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Simple Banking Security Tip: Verbal Passwords

There was a time when I was content to let my bank authenticate me over the phone by asking for some personal identifiers (SSN/DOB) that are broadly for sale in the cybercrime underground. At some point, however, I decided this wasn’t acceptable for institutions that held significant chunks of our money, and I began taking our business away from those that wouldn’t let me add a simple verbal passphrase that needed to be uttered before any account details could be discussed over the phone.

Most financial institutions will let customers add verbal passwords or personal identification numbers (PINs) that are separate from any other PIN or online banking password you might use, although few will advertise this.

Even so, many institutions don’t properly train their customer support staff (or have high turnover in that department). This can allow clever and insistent crooks to coax customer service reps into validating the call with just the SSN and/or date of birth, or requiring the correct answers to so-called knowledge-based authentication (KBA) questions.

As noted in several stories here previously, identity thieves can reliably work around KBA because it involves answering  questions about things like previous loans, addresses and co-residents — information that can often be gleaned from online services or social media.

A few years ago, I began testing financial institutions that held our personal assets. I was pleasantly surprised to discover that most of them were happy to add a PIN or pass phrase to the account. But many of the customer service personnel at those institutions failed in their responses when I called in and said I didn’t remember the phrase and was there any other way they could verify that I was me?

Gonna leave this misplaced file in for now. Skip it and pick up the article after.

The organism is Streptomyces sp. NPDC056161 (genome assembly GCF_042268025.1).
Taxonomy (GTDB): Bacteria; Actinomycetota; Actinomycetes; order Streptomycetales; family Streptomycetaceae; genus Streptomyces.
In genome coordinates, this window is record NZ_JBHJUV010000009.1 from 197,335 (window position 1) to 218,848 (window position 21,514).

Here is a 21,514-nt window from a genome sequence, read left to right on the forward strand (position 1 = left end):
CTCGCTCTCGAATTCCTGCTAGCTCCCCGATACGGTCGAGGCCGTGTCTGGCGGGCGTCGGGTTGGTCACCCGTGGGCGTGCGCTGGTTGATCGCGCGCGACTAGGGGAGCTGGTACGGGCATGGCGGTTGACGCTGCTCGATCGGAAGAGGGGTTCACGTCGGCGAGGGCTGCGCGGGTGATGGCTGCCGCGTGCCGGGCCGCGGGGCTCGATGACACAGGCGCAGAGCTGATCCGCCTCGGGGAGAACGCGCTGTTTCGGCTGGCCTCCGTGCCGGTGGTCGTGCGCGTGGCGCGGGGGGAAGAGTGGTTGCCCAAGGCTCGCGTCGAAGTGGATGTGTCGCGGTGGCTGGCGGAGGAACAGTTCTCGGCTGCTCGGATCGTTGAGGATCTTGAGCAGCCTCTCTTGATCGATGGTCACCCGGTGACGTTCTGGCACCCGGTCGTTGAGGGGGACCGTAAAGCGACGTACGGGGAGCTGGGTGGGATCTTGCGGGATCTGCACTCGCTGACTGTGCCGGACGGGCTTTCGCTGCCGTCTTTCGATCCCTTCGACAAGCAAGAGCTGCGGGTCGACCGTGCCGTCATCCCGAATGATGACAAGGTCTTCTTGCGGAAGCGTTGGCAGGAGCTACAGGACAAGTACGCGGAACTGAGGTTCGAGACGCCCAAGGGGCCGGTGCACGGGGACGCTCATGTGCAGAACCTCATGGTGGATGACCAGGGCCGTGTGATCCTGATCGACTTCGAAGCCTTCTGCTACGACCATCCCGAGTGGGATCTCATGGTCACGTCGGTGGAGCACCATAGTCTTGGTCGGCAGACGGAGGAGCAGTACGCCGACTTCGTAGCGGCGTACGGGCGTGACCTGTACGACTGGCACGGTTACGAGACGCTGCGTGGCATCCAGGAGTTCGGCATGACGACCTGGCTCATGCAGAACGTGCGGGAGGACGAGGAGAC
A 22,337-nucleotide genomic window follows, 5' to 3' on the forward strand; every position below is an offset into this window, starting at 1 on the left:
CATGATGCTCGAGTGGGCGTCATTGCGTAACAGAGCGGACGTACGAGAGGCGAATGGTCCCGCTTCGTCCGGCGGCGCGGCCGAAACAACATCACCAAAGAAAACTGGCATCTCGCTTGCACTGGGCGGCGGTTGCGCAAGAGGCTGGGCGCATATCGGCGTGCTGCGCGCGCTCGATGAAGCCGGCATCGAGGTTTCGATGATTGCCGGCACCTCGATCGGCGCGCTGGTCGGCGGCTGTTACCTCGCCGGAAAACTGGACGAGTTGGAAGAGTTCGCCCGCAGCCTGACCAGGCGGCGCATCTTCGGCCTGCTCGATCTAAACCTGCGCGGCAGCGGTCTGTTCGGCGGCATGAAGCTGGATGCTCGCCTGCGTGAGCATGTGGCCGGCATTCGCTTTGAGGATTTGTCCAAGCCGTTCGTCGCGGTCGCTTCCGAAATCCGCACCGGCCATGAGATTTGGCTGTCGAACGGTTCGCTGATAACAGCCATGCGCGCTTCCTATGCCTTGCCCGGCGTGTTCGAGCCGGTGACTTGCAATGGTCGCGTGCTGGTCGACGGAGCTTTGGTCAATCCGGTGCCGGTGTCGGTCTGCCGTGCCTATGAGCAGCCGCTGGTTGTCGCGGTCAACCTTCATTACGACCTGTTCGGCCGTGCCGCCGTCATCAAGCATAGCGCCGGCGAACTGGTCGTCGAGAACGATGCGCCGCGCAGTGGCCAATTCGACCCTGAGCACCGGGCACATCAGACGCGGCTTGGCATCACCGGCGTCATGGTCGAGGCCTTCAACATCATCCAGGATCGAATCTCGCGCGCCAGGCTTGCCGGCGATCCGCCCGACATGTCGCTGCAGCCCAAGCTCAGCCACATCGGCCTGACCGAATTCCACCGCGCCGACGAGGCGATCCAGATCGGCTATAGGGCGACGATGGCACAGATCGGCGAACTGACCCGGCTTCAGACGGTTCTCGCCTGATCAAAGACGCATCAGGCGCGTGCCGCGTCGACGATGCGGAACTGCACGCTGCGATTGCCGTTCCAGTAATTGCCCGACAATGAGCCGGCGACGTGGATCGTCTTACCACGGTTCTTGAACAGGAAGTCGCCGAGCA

Ultimately, I ended up moving our investments to an institution that consistently adhered to my requirements. Namely, that failing to provide the pass phrase required an in-person visit to a bank branch to continue the transaction, at which time ID would be requested. Their customer service folks consistently asked the right questions, and weren’t interested in being much helpful otherwise (I’m not going to name the institution for obvious reasons).

Not sure whether your financial institution supports verbal passwords? Ask them. If they agree to set one up for you, take a moment or two over the next few days to call in and see if you can get the customer service folks at that institution to talk about your account without hearing that password.

While a great many people are willing to trade security for more convenience, it’s nice when those of us who are paranoid can opt-in for more security. A great, recent example of this is Google‘s optional “advanced protection” feature, which makes it much harder for password thieves to hack into your Gmail, Drive or other Google properties — even if the attackers already know your password.

“The opt-in, ultra-secure mode is intended for truly high-risk users, including those who face the threat of state-sponsored, highly resourced cyberespionage,” writes Andy Greenberg for Wired. “Think politicians and officials, high net-worth individuals, activists, dissidents, and journalists.”

Greenberg continues:

“As such, it’s a strict and unforgiving system, designed to reinforce every possible weak link that hackers could use to hijack your account. Logging in from a desktop will require a special USB key, while accessing your data from a mobile device will similarly require a Bluetooth dongle. All non-Google services and apps will be exiled from reaching into your Gmail or Google Drive. Google’s malware scanners will use a more intensive process to quarantine and analyze incoming documents. And if you forget your password, or lose your hardware login keys, you’ll have to jump through more hoops than ever to regain access, the better to foil any intruders who would abuse that process to circumvent all of Google’s other safeguards.”